On January 17, 2015, the seventieth anniversary of the liberation of Auschwitz, Ronald S. Lauder, president of the World Jewish Congress, addressed a solemn audience gathered at the gates of Birkenau— perhaps the most iconic material remnant of the Shoah. Inside a vast tent in which thousands of dignitaries from around the world were present, together with many of the camp’s last survivors, he declared:
I am not a survivor, although I am grateful for the survivors who are here today. I am not a liberator, although I salute the courage of the veterans who are among us today. I am here, simply, as a Jew. And, like all Jews everywhere, this place, this terrible place called Auschwitz, touches our souls What was the reason that over one million Jews were murdered right here? The reason was they were Jewish. Nazi Germany believed Jews had no right to live.
At that ceremony, beamed around the world in real time and circulated through innumerable newspapers and social media outlets, it was unequivocally clear to all, that 90 percent of the victims of Auschwitz-Birkenau had been dispatched to the camp and murdered there for no other reason than the fact that they were Jews. The event, held under the auspices of the Polish government, the WJC, the State Museum at Auschwitz-Birkenau, and the USC Shoah Foundation, was the symbolic culmination of an intense struggle for memory and truth. It was a struggle in which the WJC had played an important role, sometimes publicly and sometimes behind the scenes, and one to which Lauder personally, many years before he was elected president of the organization in 2007, had dedicated himself wholeheartedly.
That victory overcame a relentless, often shameless attempt to denude the Jewish victims of their ethnic, national, and religious identity and to appropriate their suffering and death. That process of usurpation of history began almost immediately after the camp was liberated in January 1945, when the wider world learned of the horrific tragedy that played out in Auschwitz-Birkenau in the otherwise unspectacular Polish city of Oświęcim. The very fact that in 1947 Polish law recognized Auschwitz-Birkenau as a “Monument to the Martyrdom of the Polish Nation and Others” was telling, preliminary evidence that the Jews who made up most of the victims were to be excluded from the pantheon of suffering and martyrdom, or simply subsumed into the “Polish Nation” or “Others.” It was, as sociologist Iwona Zarecka called it, “Auschwitz without Jews.”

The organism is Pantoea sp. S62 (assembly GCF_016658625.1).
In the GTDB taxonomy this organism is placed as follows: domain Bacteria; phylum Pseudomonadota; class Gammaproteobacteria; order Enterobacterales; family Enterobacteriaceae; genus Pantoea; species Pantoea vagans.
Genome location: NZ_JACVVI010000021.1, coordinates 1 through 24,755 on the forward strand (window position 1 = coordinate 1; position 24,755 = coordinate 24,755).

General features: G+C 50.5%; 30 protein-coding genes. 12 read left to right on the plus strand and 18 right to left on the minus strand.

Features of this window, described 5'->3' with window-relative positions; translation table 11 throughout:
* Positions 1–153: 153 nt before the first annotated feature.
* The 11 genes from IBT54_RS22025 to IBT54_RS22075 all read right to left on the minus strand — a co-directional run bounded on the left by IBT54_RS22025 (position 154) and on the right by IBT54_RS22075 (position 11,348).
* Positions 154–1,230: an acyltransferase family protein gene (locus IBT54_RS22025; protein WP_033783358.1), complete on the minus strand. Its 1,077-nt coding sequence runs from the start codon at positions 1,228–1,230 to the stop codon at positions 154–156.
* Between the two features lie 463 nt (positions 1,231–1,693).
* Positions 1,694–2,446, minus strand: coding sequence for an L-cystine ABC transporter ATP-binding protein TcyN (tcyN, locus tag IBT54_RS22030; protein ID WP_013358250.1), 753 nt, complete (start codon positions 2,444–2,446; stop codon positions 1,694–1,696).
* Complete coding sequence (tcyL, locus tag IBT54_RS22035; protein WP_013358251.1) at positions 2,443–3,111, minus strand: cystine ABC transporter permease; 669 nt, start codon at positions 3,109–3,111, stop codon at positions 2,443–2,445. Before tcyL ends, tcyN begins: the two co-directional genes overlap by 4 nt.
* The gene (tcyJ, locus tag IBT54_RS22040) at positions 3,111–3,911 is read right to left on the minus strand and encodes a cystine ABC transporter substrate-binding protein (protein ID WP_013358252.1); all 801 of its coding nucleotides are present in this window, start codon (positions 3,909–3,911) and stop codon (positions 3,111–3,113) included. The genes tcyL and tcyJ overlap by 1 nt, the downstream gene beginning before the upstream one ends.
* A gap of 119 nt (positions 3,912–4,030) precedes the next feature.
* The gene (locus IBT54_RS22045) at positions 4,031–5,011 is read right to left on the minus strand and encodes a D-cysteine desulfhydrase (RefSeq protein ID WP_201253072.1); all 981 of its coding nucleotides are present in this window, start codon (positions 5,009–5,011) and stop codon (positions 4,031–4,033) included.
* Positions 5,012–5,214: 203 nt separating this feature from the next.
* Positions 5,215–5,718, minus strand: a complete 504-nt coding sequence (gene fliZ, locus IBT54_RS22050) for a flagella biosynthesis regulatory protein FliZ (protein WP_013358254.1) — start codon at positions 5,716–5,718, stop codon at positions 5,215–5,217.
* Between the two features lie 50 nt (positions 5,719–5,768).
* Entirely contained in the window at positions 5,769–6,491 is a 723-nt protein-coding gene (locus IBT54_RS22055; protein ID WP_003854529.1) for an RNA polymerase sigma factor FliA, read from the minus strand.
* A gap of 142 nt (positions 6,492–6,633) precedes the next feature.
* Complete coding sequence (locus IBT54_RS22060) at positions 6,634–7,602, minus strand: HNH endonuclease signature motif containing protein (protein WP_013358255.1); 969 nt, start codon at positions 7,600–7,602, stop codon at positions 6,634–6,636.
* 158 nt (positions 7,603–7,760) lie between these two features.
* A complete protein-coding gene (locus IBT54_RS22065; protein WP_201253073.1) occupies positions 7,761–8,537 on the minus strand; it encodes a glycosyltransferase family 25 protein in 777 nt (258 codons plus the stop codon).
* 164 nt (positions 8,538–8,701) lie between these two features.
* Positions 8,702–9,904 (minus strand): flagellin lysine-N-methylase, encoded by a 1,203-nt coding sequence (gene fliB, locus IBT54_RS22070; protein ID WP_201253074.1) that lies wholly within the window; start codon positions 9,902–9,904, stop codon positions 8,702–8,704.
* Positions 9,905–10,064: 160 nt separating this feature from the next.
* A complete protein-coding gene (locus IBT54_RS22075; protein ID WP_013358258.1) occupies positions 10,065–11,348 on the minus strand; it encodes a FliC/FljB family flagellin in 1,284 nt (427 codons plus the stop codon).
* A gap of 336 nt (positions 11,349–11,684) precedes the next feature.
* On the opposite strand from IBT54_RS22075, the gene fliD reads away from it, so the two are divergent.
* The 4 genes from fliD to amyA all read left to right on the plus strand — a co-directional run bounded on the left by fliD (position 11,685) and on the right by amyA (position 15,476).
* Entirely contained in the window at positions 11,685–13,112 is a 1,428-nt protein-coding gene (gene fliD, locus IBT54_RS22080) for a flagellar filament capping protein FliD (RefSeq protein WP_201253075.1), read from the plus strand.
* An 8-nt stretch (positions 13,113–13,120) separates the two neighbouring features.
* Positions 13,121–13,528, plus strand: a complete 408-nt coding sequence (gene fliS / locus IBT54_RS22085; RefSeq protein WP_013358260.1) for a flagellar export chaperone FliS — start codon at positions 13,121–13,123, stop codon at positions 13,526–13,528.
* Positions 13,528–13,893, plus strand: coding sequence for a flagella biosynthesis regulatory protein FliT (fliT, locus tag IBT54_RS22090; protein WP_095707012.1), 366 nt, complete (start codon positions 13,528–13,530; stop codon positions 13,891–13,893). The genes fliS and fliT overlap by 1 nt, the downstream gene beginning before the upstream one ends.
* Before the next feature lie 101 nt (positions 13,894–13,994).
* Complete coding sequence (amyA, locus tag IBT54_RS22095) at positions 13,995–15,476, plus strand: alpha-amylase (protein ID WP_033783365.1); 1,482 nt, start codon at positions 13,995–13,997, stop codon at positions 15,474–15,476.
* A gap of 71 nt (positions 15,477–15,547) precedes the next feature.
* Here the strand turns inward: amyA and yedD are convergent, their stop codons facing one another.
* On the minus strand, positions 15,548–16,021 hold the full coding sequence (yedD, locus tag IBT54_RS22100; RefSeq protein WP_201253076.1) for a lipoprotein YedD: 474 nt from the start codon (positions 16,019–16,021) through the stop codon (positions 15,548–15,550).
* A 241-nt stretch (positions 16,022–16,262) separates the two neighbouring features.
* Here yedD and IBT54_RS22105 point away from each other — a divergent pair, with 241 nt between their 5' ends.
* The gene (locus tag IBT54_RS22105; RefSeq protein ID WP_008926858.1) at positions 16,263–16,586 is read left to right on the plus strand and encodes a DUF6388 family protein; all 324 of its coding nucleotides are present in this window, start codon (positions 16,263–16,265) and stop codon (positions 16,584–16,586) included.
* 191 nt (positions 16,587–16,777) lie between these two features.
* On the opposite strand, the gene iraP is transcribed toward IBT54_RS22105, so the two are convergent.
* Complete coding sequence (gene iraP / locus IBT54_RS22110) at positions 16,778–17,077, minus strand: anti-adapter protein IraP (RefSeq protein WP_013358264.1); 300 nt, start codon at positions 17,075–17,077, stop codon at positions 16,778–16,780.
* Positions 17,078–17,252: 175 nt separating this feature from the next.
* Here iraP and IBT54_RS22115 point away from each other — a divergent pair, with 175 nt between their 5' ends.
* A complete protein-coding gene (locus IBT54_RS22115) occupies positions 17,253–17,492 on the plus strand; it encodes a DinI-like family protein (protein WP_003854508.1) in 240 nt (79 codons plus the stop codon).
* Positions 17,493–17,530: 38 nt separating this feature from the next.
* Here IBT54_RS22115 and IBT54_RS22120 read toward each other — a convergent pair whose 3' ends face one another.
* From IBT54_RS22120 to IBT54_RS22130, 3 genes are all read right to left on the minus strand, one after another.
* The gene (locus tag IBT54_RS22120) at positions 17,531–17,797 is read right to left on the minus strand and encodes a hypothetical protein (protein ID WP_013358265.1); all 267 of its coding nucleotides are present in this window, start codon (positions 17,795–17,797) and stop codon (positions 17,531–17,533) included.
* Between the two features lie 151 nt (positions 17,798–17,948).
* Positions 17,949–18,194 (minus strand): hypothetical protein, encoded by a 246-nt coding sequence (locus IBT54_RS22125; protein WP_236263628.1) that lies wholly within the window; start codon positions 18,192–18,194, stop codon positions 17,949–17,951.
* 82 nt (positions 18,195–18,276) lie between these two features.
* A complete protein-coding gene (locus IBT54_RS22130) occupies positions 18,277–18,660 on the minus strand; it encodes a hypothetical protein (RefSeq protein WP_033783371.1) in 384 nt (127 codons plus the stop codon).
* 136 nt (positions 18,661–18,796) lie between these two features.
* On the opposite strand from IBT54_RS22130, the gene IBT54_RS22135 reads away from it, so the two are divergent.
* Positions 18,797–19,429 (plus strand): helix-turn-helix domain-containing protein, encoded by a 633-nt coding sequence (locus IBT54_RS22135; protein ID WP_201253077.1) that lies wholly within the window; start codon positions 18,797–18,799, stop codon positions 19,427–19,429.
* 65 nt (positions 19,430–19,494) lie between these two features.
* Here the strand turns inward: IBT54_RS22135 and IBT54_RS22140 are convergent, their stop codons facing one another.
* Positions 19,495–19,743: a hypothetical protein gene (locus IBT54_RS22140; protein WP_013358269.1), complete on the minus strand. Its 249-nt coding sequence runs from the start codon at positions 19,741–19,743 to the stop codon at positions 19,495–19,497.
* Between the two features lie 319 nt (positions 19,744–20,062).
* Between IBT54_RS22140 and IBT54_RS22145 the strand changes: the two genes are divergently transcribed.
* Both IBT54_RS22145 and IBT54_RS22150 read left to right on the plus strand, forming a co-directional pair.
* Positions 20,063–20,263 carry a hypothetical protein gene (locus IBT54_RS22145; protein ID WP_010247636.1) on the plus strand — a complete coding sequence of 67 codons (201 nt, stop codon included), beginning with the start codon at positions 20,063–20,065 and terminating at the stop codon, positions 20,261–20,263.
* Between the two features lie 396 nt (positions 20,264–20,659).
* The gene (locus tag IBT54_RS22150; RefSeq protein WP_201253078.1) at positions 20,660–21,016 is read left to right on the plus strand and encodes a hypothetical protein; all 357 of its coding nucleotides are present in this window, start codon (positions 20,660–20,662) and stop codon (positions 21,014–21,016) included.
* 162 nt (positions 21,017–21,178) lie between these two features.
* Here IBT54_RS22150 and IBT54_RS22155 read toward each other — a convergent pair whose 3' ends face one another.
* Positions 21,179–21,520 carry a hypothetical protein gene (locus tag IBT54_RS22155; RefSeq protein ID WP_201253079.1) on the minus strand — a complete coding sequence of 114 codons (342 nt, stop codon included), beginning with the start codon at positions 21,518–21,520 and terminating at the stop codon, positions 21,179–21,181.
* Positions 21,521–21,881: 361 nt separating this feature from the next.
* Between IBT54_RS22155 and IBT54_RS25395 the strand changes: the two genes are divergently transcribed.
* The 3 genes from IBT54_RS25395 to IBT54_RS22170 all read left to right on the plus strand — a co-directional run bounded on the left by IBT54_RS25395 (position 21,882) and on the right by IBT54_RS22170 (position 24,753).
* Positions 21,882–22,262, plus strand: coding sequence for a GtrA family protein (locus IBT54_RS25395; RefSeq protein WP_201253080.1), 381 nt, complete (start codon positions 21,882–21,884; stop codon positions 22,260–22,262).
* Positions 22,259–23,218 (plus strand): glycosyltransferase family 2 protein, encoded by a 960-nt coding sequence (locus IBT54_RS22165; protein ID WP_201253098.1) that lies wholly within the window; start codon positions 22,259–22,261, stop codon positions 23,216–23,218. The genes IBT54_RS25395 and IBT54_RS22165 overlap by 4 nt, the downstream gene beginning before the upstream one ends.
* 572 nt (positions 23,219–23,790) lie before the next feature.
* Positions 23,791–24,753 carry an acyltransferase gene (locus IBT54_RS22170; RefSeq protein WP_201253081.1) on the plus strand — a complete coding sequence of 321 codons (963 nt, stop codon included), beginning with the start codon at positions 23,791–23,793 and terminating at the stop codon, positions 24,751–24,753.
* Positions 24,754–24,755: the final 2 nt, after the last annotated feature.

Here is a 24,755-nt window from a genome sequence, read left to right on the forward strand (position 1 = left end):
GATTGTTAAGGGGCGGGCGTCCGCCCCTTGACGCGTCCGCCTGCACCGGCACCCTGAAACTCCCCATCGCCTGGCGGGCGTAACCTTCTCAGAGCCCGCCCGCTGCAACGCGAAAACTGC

In 1967, Alex L. Easterman, the Scottish-born director of the WJC’s International Affairs Department in London, attended the Polish state ceremony at which the “International Monument to the Victims of Fascism” at Birkenau was unveiled between the ruins of crematoria II and III. Upon his return to London, he bitterly described the way in which the Jewish victims had been internationalized and “polonized,” consonant with the political agenda of “People’s Poland.”